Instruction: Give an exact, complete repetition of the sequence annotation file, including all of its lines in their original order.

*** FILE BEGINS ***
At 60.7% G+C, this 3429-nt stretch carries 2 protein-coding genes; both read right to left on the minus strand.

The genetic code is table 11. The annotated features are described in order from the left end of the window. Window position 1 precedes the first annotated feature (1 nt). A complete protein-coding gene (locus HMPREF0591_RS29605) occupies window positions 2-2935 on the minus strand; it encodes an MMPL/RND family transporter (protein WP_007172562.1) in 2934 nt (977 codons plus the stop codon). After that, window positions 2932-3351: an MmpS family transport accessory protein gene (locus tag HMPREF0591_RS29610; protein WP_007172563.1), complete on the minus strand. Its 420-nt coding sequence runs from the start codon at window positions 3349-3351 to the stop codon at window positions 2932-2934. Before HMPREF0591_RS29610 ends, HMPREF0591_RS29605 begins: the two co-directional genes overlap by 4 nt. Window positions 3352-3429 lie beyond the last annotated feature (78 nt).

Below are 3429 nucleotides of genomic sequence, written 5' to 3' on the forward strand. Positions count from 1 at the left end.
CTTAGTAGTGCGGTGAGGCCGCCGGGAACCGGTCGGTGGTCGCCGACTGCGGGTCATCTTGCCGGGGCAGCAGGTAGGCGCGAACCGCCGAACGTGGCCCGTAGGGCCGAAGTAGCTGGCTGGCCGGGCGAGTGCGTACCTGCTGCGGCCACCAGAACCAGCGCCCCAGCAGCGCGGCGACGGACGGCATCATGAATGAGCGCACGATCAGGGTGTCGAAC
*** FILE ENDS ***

At 60.7% G+C, this 3429-nt stretch carries 2 protein-coding genes; both read right to left on the minus strand.

The genetic code is table 11. The annotated features are described in order from the left end of the window. Window position 1 precedes the first annotated feature (1 nt). A complete protein-coding gene (locus HMPREF0591_RS29605) occupies window positions 2-2935 on the minus strand; it encodes an MMPL/RND family transporter (protein WP_007172562.1) in 2934 nt (977 codons plus the stop codon). After that, window positions 2932-3351: an MmpS family transport accessory protein gene (locus tag HMPREF0591_RS29610; protein WP_007172563.1), complete on the minus strand. Its 420-nt coding sequence runs from the start codon at window positions 3349-3351 to the stop codon at window positions 2932-2934. Before HMPREF0591_RS29610 ends, HMPREF0591_RS29605 begins: the two co-directional genes overlap by 4 nt. Window positions 3352-3429 lie beyond the last annotated feature (78 nt).

Below are 3429 nucleotides of genomic sequence, written 5' to 3' on the forward strand. Positions count from 1 at the left end.
CTTAGTAGTGCGGTGAGGCCGCCGGGAACCGGTCGGTGGTCGCCGACTGCGGGTCATCTTGCCGGGGCAGCAGGTAGGCGCGAACCGCCGAACGTGGCCCGTAGGGCCGAAGTAGCTGGCTGGCCGGGCGAGTGCGTACCTGCTGCGGCCACCAGAACCAGCGCCCCAGCAGCGCGGCGACGGACGGCATCATGAATGAGCGCACGATCAGGGTGTCGAAC